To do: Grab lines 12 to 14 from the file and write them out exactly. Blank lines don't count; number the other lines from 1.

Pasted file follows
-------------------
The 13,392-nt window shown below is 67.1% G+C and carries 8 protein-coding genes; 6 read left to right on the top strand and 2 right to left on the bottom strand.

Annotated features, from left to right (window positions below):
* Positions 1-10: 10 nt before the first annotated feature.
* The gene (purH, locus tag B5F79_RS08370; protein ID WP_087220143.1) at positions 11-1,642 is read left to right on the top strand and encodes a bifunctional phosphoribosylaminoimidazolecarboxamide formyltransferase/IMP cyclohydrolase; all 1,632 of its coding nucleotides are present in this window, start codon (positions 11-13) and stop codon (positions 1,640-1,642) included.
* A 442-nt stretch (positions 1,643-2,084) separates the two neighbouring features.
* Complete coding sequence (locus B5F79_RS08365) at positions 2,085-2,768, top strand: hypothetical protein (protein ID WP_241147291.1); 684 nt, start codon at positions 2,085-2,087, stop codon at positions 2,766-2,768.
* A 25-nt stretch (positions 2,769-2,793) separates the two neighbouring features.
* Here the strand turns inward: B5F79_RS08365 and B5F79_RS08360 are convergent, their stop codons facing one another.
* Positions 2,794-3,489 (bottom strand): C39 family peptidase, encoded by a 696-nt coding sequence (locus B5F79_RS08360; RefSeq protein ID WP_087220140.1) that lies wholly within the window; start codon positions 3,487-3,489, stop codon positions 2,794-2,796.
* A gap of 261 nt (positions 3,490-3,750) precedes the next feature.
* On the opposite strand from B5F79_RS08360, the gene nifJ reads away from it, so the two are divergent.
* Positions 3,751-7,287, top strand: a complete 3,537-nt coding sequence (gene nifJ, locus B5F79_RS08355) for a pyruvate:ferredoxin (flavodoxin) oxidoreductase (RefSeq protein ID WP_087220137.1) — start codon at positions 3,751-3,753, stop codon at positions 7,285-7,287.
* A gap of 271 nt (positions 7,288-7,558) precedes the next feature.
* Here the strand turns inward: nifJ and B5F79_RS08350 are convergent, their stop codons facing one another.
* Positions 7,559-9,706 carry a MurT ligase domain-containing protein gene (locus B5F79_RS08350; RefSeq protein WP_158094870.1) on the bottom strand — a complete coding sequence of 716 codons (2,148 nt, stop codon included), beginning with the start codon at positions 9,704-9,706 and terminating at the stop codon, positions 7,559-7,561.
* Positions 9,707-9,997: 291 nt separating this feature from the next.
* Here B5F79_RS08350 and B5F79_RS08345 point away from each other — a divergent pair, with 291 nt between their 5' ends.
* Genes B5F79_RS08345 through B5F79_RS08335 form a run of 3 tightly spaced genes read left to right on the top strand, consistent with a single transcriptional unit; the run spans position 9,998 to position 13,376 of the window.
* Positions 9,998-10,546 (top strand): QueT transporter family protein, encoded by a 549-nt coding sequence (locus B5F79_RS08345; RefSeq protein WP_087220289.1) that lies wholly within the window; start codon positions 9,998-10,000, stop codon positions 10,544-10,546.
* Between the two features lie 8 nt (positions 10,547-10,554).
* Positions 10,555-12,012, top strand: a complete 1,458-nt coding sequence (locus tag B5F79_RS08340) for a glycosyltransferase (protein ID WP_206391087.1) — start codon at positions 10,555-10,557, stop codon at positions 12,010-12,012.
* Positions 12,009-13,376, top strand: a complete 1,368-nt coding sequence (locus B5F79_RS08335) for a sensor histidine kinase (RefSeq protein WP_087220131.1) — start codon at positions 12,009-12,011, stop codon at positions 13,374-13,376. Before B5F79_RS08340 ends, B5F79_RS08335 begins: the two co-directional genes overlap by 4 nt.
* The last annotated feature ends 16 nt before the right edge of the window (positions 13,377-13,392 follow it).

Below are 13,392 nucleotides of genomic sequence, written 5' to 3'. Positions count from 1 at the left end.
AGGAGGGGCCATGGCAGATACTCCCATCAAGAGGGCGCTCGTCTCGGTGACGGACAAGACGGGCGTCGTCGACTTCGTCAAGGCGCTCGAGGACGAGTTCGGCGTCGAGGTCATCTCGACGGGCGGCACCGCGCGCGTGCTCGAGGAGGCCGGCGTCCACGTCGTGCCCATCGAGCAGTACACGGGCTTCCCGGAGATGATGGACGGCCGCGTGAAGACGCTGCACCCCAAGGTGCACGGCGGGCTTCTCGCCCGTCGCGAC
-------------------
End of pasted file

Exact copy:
* Positions 3,751-7,287, top strand: a complete 3,537-nt coding sequence (gene nifJ, locus B5F79_RS08355) for a pyruvate:ferredoxin (flavodoxin) oxidoreductase (RefSeq protein ID WP_087220137.1) — start codon at positions 3,751-3,753, stop codon at positions 7,285-7,287.
* A gap of 271 nt (positions 7,288-7,558) precedes the next feature.
* Here the strand turns inward: nifJ and B5F79_RS08350 are convergent, their stop codons facing one another.